The Early November have been such a beloved band for nearly two decades because they find ways to adapt their sound while maintaining the ability to sound like the same band that burst onto the emo scene in the early naughts. But one of their most enduring legacies is that each album seems to contain a show-stopping acoustic song, whether it be The Room is Too Cold’s melancholic “Dinner At the Money Table”, or the defeated rail against modern music of “Digital Age” from In Currents. It’s something that seems to be not only guaranteed with each record, but the songs become and remain crowd favorites.

You can buy Fifteen Years on Bandcamp.

You can buy Fifteen Years on Bandcamp.

Fifteen Years is a fitting collection of a visit throughout the band’s discography that highlights some of their best songs while managing to hit that sweet middle ground for hardcore fans, bypassing many of the group’s most famous singles that have been played at every show they’ve ever had. This is the essence of The Early November on full display without having to play favorites to get people to listen.

I’ve seen The Early November almost half of a dozen times since their reunion in 2011, and the most startling thing to me was how their triple disc album, The Mother, The Mechanic, & The Path was ignored almost entirely for several years in favor of new material from In Currents and Imbue and the hits from The Room Is Too Cold. Perhaps because several tracks have already received the acoustic treatment on I Can Make a Mess’s Dust’n Off the Ol’ Guitar album, songs from the band’s debut LP and EP, For All of This barely appear. And it’s a good thing, as it gives the next 12 years of the group’s career the chance to shine past emo nostalgia.

It’s hard to evaluate whether any of the songs sound better acoustically than their original recordings, but that’s a matter of taste. What makes Fifteen Years so special is that it strips everything away and shows what a lovingly crafted song remains. There are a few added flairs, such as the new country-esque guitar solo that acts as the bridge midway through “Outside” or the intimate solo of “A Little More Time” fleshed out.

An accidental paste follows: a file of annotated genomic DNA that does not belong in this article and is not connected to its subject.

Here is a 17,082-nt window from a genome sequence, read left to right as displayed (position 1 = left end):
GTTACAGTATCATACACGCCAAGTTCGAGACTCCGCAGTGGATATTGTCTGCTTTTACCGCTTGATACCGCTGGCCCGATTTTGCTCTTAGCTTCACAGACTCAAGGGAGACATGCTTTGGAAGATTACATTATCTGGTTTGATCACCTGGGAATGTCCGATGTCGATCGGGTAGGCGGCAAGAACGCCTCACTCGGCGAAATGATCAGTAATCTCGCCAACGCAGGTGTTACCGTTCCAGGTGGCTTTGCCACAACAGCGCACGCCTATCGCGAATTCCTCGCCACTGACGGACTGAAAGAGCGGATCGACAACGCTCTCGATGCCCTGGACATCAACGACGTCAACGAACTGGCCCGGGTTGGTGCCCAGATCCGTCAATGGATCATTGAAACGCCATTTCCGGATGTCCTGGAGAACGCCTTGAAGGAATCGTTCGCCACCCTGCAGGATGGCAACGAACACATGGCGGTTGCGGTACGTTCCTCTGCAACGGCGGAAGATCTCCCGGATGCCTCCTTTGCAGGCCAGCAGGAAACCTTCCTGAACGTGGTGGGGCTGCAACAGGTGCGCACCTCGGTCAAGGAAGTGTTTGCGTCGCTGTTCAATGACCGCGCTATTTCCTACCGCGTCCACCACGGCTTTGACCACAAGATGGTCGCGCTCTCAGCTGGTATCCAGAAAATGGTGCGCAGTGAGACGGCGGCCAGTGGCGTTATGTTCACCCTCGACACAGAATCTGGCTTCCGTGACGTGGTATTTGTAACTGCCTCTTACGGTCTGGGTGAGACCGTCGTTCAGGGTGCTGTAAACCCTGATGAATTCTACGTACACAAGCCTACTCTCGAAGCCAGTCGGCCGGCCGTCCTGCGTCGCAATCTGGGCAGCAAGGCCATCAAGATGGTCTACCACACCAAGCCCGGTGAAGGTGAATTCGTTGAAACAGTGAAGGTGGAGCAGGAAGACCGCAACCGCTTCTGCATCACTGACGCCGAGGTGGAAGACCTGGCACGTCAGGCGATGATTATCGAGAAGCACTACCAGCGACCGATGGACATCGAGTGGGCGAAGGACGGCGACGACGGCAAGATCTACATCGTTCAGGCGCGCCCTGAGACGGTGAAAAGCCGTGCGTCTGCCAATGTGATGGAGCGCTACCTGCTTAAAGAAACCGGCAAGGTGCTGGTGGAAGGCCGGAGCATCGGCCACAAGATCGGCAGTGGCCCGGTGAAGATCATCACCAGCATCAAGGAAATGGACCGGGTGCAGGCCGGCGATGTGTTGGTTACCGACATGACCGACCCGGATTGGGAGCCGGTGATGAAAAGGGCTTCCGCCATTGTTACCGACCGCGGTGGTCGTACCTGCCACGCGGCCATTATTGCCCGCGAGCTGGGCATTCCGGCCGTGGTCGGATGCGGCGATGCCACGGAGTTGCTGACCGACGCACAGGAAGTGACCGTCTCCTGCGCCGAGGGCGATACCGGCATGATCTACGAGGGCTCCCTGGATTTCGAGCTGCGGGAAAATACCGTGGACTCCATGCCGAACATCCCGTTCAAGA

A few surprises give a new soul to several songs I never expected to see again, such as “Call Off the Bells”. Originally a barbershop quartet turned punk song of a wedding gone wrong, with Ace’s voice screaming over sizzling guitars, its new form is a heartbreaking ballad pleading at the memory of what love should have been. “The Mountain Range In My Living Room” lacks the grunge aesthetic, instead presenting itself as a song of hopeful rebellion

There is such a passion that seeps into the songs, it’s a simple task to see why Ace Enders’ acoustic songs are a league above his peers, especially at this point in his career, when his voice has never been better. Strong, confident and emotive, this version of “Ever So Sweet” is a stronger cousin to the raw version from The Room Is Too Cold, where a young Enders’ voice almost crackles on the high notes.

Fifteen Years is something every fan of Ace Enders should hear. It’s a definitive collection of The Early November’s material without being a greatest hits album. It’s also his best vocal work to date, improving on past recordings without losing the soul of the lyrics. The biggest detriment to the album is honestly a lack of the other band members. There are layered guitars, but it’s impossible to tell who is on what, and I found myself longing for Jeff Kumer’s drumming. Regardless, Fifteen Years is the type of album that makes you proud to be a fan of someone who’s career has been a part of your life for so long.


by Kyle Schultz

kyle_catKyle Schultz is the Senior Editor at It’s All Dead and has worked as a gaming journalist at Structure Gaming. He lives in Chicago and has been a staunch supporter of TEN for 15 years. You kids and your electricity music. YOU DON’T EVEN KNOW WHAT MUSIC IS! *grumble grumble fist shake grumble*